Monday, May 08, 2006

The eleven foot by four foot canvas - Act 3

Act 1
Act 2

Most pics click for larger view.


Crossbraces and elbow brackets added to the frame.
Crossbraces and elbow brackets added to the frame. I hadn't intended to put brackets on this piece, at first, but figured that it may be necessary.

Finished box frame, standing up.
Finished box frame, standing up.

Measuring the length of canvas.
Measuring the length of canvas.

Draping the canvas; making sure all sides are covered.
Draping the canvas; making sure all sides are covered, with enough excess canvas to pull on to stretch and tighten.

An initial sharp corner.
An initial sharp corner. These need to be blunted, to prevent the canvas from tearing at these points. Especially if you are using a thinner canvas, like muslin (Which is possible to use on smaller canvases; cheaper and easier to find, too).

Rounding off the edges with a hammer.
Rounding off the edges with a hammer. In this case, the back of a hatchet.

A rounded-off corner.
A rounded-off corner.

A short discussion of canvas stretching and tightening:

It's hard to show the process; but it is fairly straightforward. After initially "tacking" the canvas in place (once it is draped and all sides accounted-for), a 4"-wide 'point' in the middle of a short side is well-stapled (At least 4 to 5 staples, to a 'point'). Staples are placed on the narrow sides of the 1"x4" board, which will lie against the wall.

The artist then: moves to the opposite point on the canvas, pulls on the canvas with both hands, secures the canvas with left hand (for righties), then staples a 3"-4" wide point between left thumb and index finger with free right hand; keeping left hand in place, until the staples are hammered flat. Go to a point on the other set of parallel sides and repeat. It is important to tighten points opposite of each other, then to move to the perpendicular sides and repeat tightening at opposing points, so that the canvas is repeatedly and consistently tightened, as it is secured.


Tucking, folding and stapling the first corner.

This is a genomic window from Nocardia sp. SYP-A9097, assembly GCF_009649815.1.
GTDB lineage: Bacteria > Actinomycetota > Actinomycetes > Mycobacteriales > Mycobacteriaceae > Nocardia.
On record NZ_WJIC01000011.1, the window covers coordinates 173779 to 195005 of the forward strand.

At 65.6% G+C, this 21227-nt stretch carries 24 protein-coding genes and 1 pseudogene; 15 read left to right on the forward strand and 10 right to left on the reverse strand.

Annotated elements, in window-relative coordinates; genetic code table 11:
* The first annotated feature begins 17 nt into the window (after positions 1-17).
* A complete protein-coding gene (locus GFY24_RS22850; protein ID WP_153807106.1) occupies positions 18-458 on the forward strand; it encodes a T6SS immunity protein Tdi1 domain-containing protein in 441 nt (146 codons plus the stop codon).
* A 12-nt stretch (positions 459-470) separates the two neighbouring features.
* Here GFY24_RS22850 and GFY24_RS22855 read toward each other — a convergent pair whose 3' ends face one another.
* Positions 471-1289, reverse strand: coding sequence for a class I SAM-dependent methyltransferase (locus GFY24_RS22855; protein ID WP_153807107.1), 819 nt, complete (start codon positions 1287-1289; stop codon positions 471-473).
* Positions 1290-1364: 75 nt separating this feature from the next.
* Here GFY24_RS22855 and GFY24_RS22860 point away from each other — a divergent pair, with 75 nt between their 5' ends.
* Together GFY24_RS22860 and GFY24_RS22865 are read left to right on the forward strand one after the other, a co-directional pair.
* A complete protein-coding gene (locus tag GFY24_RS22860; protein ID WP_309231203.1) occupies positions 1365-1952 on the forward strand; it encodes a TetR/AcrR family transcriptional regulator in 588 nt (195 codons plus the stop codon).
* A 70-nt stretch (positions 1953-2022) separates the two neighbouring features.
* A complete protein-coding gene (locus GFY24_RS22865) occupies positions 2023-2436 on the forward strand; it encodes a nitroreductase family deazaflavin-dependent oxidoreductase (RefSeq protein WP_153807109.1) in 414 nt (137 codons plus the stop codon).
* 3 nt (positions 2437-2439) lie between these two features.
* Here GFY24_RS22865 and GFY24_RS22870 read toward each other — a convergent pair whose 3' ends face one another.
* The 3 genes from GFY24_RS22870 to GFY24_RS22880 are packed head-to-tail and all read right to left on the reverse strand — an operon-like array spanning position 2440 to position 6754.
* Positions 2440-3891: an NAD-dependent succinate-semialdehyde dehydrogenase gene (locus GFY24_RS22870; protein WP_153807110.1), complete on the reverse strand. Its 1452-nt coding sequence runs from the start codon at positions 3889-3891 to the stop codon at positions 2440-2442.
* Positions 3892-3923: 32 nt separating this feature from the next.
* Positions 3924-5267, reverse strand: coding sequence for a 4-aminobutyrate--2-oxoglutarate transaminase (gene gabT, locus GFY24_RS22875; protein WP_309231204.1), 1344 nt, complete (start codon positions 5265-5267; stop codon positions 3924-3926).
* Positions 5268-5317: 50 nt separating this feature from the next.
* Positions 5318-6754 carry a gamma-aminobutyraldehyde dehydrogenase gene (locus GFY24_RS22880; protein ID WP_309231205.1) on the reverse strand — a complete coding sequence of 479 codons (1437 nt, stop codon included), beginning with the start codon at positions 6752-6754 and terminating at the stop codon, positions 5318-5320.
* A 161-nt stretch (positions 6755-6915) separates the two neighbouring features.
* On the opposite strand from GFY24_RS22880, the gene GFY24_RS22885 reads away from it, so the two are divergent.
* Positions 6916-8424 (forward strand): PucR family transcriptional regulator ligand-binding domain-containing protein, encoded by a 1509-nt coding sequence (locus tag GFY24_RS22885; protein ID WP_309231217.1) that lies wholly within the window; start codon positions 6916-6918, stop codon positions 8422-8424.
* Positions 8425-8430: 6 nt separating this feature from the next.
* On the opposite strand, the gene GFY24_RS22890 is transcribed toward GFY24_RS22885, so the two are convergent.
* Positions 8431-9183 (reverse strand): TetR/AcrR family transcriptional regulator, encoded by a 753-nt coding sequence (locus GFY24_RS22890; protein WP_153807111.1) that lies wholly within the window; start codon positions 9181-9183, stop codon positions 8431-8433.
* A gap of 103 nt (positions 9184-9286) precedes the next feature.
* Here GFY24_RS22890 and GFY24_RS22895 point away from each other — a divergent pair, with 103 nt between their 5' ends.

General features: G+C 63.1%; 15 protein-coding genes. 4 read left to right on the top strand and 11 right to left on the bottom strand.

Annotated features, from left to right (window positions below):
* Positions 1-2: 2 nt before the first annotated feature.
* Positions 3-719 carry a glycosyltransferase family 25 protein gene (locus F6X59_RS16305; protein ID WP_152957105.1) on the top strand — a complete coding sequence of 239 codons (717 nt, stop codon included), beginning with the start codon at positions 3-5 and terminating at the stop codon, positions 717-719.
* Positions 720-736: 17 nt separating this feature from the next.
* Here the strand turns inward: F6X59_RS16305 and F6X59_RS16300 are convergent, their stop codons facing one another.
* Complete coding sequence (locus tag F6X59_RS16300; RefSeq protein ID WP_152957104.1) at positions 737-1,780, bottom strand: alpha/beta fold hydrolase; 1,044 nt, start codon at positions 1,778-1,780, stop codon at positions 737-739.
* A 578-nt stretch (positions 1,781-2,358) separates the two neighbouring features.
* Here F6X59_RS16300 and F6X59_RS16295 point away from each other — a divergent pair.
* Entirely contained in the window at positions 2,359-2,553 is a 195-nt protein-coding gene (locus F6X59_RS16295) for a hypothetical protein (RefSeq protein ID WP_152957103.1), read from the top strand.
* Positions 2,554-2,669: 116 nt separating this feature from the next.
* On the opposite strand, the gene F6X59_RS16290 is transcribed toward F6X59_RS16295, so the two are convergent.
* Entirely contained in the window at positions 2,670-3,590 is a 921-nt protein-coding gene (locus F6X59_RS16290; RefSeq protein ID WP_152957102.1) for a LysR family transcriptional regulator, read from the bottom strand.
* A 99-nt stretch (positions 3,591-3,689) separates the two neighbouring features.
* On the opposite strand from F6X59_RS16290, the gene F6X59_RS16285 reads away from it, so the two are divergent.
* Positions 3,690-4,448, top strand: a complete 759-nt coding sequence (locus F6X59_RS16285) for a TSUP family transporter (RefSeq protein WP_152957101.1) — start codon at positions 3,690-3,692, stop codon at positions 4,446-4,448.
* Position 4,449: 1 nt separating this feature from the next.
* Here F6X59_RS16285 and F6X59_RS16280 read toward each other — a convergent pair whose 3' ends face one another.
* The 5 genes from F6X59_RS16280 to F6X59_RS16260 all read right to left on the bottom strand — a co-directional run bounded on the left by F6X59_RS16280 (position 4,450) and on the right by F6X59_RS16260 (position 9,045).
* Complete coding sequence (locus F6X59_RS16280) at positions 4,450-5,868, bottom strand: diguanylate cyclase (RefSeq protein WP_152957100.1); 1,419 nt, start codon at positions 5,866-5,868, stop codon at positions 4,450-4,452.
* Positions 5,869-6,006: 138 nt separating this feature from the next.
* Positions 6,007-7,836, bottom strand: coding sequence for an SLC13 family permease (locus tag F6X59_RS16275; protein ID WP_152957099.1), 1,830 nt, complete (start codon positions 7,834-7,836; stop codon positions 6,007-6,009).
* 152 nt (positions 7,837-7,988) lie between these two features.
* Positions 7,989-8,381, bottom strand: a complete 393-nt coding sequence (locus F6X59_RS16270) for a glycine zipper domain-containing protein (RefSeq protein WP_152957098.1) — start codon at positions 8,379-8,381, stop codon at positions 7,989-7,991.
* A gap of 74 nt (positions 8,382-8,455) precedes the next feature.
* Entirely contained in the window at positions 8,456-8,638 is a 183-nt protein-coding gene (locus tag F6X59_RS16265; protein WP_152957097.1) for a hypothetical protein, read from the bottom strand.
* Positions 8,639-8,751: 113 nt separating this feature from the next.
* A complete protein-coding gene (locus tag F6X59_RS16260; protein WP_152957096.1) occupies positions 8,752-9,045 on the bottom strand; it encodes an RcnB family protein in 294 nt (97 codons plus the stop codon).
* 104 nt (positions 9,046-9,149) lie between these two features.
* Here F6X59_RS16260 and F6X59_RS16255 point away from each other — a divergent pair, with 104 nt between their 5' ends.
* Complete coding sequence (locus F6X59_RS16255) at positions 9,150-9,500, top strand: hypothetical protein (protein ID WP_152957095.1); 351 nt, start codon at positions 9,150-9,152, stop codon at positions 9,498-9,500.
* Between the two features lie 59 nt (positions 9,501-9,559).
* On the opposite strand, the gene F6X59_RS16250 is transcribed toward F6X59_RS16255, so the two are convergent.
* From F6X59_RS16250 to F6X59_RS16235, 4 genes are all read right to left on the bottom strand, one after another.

Tucking, folding and stapling the first corner.

Getting an idea of the size.
Getting an idea of the size.

Finished canvas, reverse side.
Finished canvas, reverse side. Pic is a little fuzzy, because I forgot to switch from "close-up" setting on the lens. Same with next pic.

Finished frame; frontside, on the wall.
Pic updated; May9, 06.



Random Pics:
New deathbike, train and mask.
New deathbike, train and mask.

10 000 Broken Vulture Bucks.
10 000 Broken Vulture Bucks.




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5 comments:

Holly:0) said...

That is one big canvas...haha, looking great, cant wait to see what develops!

Clint said...

Me too. I would be very interested to see the finished artwork as well as work in progress as I don't imagine this is going to a very quick piece to do.

By the way, I just finished writing an eBook on Native art and it can be downloaded by all for absolutely free at http://www.FreeSpiritGallery.ca/nwartebook.htm

Clint

Free Spirit Gallery
http://www.FreeSpiritGallery.ca

will said...

w/a canvas that big one must be extra carefull when throwing tomahawks around in the studio...

JLB said...

Right on... it's coming along nicely. Are you ready to begin painting, or do you need to "prep" the canvas first?

The deathbike is a nice touch for a sense of scale. :)

Hoka-shay-honaqut said...

Will; I already said I was sorry.
:-)

JLB; I will need to prime the canvas before starting the painting. And create the 3D papier-mache parts, first, too.